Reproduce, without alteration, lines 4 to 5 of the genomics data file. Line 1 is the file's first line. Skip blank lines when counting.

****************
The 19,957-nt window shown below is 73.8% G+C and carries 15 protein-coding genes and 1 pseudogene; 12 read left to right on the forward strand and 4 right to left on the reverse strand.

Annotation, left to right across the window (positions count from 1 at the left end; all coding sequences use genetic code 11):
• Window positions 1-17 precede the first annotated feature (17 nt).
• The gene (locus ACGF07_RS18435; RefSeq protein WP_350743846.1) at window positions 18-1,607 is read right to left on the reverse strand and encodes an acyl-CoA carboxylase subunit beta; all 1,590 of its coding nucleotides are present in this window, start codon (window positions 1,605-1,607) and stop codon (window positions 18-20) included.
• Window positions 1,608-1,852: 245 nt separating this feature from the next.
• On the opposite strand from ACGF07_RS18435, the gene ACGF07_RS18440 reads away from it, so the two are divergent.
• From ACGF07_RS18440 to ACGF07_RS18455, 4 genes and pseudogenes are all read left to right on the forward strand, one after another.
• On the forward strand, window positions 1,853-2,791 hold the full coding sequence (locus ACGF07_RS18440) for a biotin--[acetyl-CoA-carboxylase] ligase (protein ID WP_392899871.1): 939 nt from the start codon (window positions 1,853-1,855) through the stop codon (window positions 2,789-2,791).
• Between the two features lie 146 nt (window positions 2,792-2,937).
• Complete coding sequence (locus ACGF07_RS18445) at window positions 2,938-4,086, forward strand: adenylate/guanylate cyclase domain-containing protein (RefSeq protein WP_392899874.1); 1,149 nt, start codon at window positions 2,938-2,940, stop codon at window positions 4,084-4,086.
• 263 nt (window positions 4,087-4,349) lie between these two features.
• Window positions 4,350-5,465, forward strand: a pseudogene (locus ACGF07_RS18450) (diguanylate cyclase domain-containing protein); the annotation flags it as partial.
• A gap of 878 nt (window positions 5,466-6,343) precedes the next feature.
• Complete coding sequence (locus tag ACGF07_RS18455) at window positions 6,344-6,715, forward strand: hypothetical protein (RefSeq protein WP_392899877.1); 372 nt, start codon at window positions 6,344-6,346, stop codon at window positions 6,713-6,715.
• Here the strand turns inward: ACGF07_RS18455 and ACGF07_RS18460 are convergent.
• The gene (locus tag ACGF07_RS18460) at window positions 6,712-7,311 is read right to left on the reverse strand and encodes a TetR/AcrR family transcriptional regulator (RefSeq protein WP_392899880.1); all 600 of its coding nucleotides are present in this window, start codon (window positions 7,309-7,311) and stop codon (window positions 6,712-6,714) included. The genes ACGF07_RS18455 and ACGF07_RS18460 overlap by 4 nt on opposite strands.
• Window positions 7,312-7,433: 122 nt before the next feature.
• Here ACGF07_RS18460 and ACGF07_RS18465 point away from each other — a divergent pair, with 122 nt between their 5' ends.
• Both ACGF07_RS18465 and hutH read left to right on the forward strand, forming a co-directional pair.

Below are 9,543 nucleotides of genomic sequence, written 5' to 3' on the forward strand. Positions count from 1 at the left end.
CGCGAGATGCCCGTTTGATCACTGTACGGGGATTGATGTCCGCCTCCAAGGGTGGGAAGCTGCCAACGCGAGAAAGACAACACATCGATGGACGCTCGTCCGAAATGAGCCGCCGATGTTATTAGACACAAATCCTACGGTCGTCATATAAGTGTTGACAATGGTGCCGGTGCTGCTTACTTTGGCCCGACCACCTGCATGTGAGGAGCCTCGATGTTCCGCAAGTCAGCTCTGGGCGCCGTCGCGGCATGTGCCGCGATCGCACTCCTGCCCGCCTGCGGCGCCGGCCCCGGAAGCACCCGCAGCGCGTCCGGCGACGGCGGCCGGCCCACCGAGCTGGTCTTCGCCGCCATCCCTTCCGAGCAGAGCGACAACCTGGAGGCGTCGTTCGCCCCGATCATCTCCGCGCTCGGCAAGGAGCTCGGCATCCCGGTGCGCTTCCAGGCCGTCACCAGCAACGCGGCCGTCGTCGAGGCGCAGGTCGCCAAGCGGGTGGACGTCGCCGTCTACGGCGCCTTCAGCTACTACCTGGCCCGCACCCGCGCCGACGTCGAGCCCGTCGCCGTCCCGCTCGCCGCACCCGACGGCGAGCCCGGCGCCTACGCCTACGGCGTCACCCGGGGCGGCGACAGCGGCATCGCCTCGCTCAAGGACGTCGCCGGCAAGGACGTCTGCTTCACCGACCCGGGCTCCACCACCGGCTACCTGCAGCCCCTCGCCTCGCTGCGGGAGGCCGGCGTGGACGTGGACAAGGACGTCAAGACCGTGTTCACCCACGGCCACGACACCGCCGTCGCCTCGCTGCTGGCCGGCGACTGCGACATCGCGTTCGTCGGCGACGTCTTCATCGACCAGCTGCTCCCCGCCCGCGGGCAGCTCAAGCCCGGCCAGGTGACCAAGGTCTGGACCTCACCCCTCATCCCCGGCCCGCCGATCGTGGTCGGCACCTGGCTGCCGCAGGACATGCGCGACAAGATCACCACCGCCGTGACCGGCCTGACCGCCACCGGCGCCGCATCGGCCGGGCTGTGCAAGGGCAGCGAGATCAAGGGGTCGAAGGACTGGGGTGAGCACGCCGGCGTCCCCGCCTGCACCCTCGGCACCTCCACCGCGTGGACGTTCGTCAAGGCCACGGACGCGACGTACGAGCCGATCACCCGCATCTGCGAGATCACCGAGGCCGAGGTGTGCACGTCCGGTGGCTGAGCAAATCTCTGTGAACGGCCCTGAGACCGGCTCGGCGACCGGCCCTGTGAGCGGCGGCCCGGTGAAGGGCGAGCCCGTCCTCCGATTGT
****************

• The gene (locus ACGF07_RS18435; RefSeq protein WP_350743846.1) at window positions 18-1,607 is read right to left on the reverse strand and encodes an acyl-CoA carboxylase subunit beta; all 1,590 of its coding nucleotides are present in this window, start codon (window positions 1,605-1,607) and stop codon (window positions 18-20) included.
• Window positions 1,608-1,852: 245 nt separating this feature from the next.